Imagine a racism workshop–not a touchy-feely “prejudice reduction” workshop but an all-out emotional and cathartic conversation on race. Now imagine a church service–not a solemn devotion but the kind of rocking, joyous communion that shakes the floorboards. Now imagine, lofted above the congregation, a sea of protest banners. The orations are secular; the pulpit is political.
This pretty much captures the spirit that dominated the first US Social Forum, held in Atlanta June 27-July 1. Having appropriately fine-tuned the World Social Forum motto to fit the host country (“Another World Is Possible, Another US Is Necessary”), this gathering– with more than 900 workshops conducted in the Atlanta Civic Center, local hotels and theaters, and drawing some 12,000 registered attendees–made only partial concession to dry political strategy; it was a locus of progressive dreams and activist chutzpah.
“Our national dilemma today is not technological retardation but moral deficiency. We have a moral deficiency in establishing priorities when putting our technological advances to work for the common good,” said iconic civil rights activist Joseph Lowery at the opening-day march. The crowd left from the State Capitol and wound down Peachtree Street, the main business thoroughfare of the city, as bankers, clerks and secretaries gathered on steps and watched in wonder. A crowd of a couple thousand was a rare display, even in a city accustomed to conferences and rallies. Lowery had positioned the spirit of the marchers vis-à-vis the American Republic to a T: The problem was the need for an America less stingy, less conceited and altogether less thuggish.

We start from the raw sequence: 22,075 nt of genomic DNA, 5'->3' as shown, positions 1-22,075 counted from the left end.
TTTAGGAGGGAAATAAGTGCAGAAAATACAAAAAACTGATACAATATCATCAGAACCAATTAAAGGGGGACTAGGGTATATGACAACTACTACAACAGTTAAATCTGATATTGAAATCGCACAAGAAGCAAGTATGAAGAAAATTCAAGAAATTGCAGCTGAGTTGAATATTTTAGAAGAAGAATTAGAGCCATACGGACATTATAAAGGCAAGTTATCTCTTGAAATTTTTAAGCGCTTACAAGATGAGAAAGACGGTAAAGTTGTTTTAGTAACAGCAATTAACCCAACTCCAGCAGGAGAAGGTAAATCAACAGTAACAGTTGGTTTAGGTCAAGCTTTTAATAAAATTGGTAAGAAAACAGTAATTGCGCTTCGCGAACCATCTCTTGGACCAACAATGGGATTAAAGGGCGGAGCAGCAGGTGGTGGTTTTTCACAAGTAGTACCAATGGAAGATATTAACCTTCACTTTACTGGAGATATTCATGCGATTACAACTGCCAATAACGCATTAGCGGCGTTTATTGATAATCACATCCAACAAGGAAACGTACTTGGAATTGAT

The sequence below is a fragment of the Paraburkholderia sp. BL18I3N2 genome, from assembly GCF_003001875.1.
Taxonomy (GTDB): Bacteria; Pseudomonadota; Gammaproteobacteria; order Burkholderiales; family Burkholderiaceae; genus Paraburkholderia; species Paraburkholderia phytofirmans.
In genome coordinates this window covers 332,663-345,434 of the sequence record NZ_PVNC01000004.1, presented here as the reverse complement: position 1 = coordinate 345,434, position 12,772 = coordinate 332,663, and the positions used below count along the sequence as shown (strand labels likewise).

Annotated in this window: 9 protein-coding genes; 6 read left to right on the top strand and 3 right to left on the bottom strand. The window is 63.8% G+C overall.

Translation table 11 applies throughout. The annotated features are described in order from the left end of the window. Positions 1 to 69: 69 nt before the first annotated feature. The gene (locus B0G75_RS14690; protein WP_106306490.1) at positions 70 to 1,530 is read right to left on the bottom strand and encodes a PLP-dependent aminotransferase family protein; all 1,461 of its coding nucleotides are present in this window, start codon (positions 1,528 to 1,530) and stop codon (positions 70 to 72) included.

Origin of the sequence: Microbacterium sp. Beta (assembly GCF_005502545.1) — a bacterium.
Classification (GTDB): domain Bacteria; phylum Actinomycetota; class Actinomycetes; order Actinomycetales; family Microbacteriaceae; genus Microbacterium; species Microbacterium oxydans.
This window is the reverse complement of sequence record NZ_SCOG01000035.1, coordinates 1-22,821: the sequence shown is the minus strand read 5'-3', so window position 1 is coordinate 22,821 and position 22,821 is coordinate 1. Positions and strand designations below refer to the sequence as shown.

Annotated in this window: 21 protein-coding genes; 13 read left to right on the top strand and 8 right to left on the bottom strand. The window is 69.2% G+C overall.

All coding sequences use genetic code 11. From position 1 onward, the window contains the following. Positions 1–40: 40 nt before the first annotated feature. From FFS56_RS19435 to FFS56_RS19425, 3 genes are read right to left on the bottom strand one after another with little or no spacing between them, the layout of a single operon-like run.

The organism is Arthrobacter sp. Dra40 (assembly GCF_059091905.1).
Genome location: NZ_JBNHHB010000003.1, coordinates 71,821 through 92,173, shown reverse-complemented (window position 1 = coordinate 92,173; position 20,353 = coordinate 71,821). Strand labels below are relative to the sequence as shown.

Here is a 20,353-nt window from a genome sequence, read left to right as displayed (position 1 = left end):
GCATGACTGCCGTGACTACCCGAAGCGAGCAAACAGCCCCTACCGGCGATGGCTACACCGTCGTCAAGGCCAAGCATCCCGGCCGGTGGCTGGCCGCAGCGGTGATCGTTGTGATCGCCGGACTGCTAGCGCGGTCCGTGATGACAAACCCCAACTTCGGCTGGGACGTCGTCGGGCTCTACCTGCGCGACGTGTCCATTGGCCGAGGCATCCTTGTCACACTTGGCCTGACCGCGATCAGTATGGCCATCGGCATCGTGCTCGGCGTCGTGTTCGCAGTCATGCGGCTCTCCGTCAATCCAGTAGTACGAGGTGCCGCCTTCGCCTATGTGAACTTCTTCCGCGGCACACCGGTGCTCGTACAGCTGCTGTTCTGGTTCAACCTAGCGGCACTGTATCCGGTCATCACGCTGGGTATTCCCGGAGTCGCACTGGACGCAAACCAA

The Civic Center sits blocks away from Task Force for the Homeless, which was also the site of a forum-sponsored art exhibit. The visibility of the homeless was much commented upon; invisible, however, were Atlanta public officials. The only Democratic presidential candidate to send representatives was Dennis Kucinich–who supports and in fact co-wrote universal healthcare reform bill HR 676, which was touted by several activist groups. The opening parade was too big a spectacle to be ignored by the press, but thereafter, the forum disappeared from the media, apart from a few rather trivializing articles.
What did it mean to sponsor a social forum in the United States–in the city of Martin Luther King Jr., but also in the heart of conservative Dixie? In Georgia, a state with heinous immigration policies? What the national media missed was that this meeting was big news among America’s grassroots organizers, who focused on issues such as immigration, gentrification, homelessness and prison reform.
It was commented on from the first day that the US forum was different from previous World Social Forums. There was a notable absence of political scientists, philosophers, policy heads and large NGOs. While all fifty states and several countries were represented, the largest US contingents came from the Southeast and Southwest. There was a large Latino contingent, and most sessions at the forum were translated from English into Spanish, or vice versa. Hundreds of participants arrived via the “Freedom Caravan,” commemorating the civil rights Freedom Rides of 1961. Buses that began in Albuquerque linked with others in Texas, the ravaged Gulf Coast and historic points in the Deep South such as Selma, Alabama, symbolically connecting the Gulf Coast with other seminal places in activist history.